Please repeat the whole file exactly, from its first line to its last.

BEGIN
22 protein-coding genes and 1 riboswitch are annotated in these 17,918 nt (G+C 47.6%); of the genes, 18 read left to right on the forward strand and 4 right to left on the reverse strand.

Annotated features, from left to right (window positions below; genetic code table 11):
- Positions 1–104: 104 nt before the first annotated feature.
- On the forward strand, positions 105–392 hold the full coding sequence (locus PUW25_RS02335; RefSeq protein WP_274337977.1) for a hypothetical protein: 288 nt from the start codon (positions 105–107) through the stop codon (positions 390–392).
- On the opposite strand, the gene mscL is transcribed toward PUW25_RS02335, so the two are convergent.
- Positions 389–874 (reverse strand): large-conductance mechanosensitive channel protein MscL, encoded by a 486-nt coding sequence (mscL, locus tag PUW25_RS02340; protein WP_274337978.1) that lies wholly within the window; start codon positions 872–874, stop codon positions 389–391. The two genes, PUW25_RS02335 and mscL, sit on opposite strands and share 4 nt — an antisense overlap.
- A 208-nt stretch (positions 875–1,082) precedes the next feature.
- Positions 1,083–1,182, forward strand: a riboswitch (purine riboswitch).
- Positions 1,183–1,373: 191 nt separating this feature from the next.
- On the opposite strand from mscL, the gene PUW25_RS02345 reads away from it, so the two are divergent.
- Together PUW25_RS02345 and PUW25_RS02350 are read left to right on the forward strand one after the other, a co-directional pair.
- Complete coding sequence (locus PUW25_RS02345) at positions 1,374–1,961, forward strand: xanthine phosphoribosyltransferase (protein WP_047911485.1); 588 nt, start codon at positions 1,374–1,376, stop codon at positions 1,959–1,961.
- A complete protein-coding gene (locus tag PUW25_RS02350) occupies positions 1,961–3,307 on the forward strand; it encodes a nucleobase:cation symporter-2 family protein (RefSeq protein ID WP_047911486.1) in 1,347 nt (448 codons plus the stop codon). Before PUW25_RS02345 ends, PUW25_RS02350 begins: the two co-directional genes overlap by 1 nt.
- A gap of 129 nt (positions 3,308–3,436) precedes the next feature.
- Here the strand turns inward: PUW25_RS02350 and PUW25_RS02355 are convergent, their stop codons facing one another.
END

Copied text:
22 protein-coding genes and 1 riboswitch are annotated in these 17,918 nt (G+C 47.6%); of the genes, 18 read left to right on the forward strand and 4 right to left on the reverse strand.

Annotated features, from left to right (window positions below; genetic code table 11):
- Positions 1–104: 104 nt before the first annotated feature.
- On the forward strand, positions 105–392 hold the full coding sequence (locus PUW25_RS02335; RefSeq protein WP_274337977.1) for a hypothetical protein: 288 nt from the start codon (positions 105–107) through the stop codon (positions 390–392).
- On the opposite strand, the gene mscL is transcribed toward PUW25_RS02335, so the two are convergent.
- Positions 389–874 (reverse strand): large-conductance mechanosensitive channel protein MscL, encoded by a 486-nt coding sequence (mscL, locus tag PUW25_RS02340; protein WP_274337978.1) that lies wholly within the window; start codon positions 872–874, stop codon positions 389–391. The two genes, PUW25_RS02335 and mscL, sit on opposite strands and share 4 nt — an antisense overlap.
- A 208-nt stretch (positions 875–1,082) precedes the next feature.
- Positions 1,083–1,182, forward strand: a riboswitch (purine riboswitch).
- Positions 1,183–1,373: 191 nt separating this feature from the next.
- On the opposite strand from mscL, the gene PUW25_RS02345 reads away from it, so the two are divergent.
- Together PUW25_RS02345 and PUW25_RS02350 are read left to right on the forward strand one after the other, a co-directional pair.
- Complete coding sequence (locus PUW25_RS02345) at positions 1,374–1,961, forward strand: xanthine phosphoribosyltransferase (protein WP_047911485.1); 588 nt, start codon at positions 1,374–1,376, stop codon at positions 1,959–1,961.
- A complete protein-coding gene (locus tag PUW25_RS02350) occupies positions 1,961–3,307 on the forward strand; it encodes a nucleobase:cation symporter-2 family protein (RefSeq protein ID WP_047911486.1) in 1,347 nt (448 codons plus the stop codon). Before PUW25_RS02345 ends, PUW25_RS02350 begins: the two co-directional genes overlap by 1 nt.
- A gap of 129 nt (positions 3,308–3,436) precedes the next feature.
- Here the strand turns inward: PUW25_RS02350 and PUW25_RS02355 are convergent, their stop codons facing one another.